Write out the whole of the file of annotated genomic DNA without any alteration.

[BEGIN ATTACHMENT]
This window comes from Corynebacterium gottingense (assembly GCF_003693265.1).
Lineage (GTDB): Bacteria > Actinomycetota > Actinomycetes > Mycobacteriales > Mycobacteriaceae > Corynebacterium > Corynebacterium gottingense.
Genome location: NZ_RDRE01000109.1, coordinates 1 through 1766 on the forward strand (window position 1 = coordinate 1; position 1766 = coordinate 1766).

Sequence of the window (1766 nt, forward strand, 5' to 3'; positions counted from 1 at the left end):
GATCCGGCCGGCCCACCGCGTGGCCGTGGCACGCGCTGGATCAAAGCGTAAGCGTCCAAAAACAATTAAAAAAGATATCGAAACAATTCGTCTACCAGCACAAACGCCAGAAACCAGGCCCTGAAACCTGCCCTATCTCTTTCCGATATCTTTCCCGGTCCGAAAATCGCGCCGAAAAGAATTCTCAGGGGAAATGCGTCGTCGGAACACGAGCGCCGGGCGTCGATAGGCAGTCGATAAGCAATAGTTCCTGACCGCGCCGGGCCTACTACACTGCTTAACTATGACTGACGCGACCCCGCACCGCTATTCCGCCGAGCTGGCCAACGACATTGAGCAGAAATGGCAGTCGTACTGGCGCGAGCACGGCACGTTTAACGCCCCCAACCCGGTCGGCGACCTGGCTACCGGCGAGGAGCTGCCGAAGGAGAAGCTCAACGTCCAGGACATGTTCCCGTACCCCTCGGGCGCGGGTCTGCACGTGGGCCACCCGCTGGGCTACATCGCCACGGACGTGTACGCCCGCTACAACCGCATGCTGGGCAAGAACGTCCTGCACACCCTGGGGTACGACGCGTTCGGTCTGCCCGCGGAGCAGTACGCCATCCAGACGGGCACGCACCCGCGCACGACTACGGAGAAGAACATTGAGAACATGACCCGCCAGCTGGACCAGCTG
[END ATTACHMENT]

This window comes from Corynebacterium gottingense (assembly GCF_003693265.1).
Lineage (GTDB): Bacteria > Actinomycetota > Actinomycetes > Mycobacteriales > Mycobacteriaceae > Corynebacterium > Corynebacterium gottingense.
Genome location: NZ_RDRE01000109.1, coordinates 1 through 1766 on the forward strand (window position 1 = coordinate 1; position 1766 = coordinate 1766).

Sequence of the window (1766 nt, forward strand, 5' to 3'; positions counted from 1 at the left end):
GATCCGGCCGGCCCACCGCGTGGCCGTGGCACGCGCTGGATCAAAGCGTAAGCGTCCAAAAACAATTAAAAAAGATATCGAAACAATTCGTCTACCAGCACAAACGCCAGAAACCAGGCCCTGAAACCTGCCCTATCTCTTTCCGATATCTTTCCCGGTCCGAAAATCGCGCCGAAAAGAATTCTCAGGGGAAATGCGTCGTCGGAACACGAGCGCCGGGCGTCGATAGGCAGTCGATAAGCAATAGTTCCTGACCGCGCCGGGCCTACTACACTGCTTAACTATGACTGACGCGACCCCGCACCGCTATTCCGCCGAGCTGGCCAACGACATTGAGCAGAAATGGCAGTCGTACTGGCGCGAGCACGGCACGTTTAACGCCCCCAACCCGGTCGGCGACCTGGCTACCGGCGAGGAGCTGCCGAAGGAGAAGCTCAACGTCCAGGACATGTTCCCGTACCCCTCGGGCGCGGGTCTGCACGTGGGCCACCCGCTGGGCTACATCGCCACGGACGTGTACGCCCGCTACAACCGCATGCTGGGCAAGAACGTCCTGCACACCCTGGGGTACGACGCGTTCGGTCTGCCCGCGGAGCAGTACGCCATCCAGACGGGCACGCACCCGCGCACGACTACGGAGAAGAACATTGAGAACATGACCCGCCAGCTGGACCAGCTG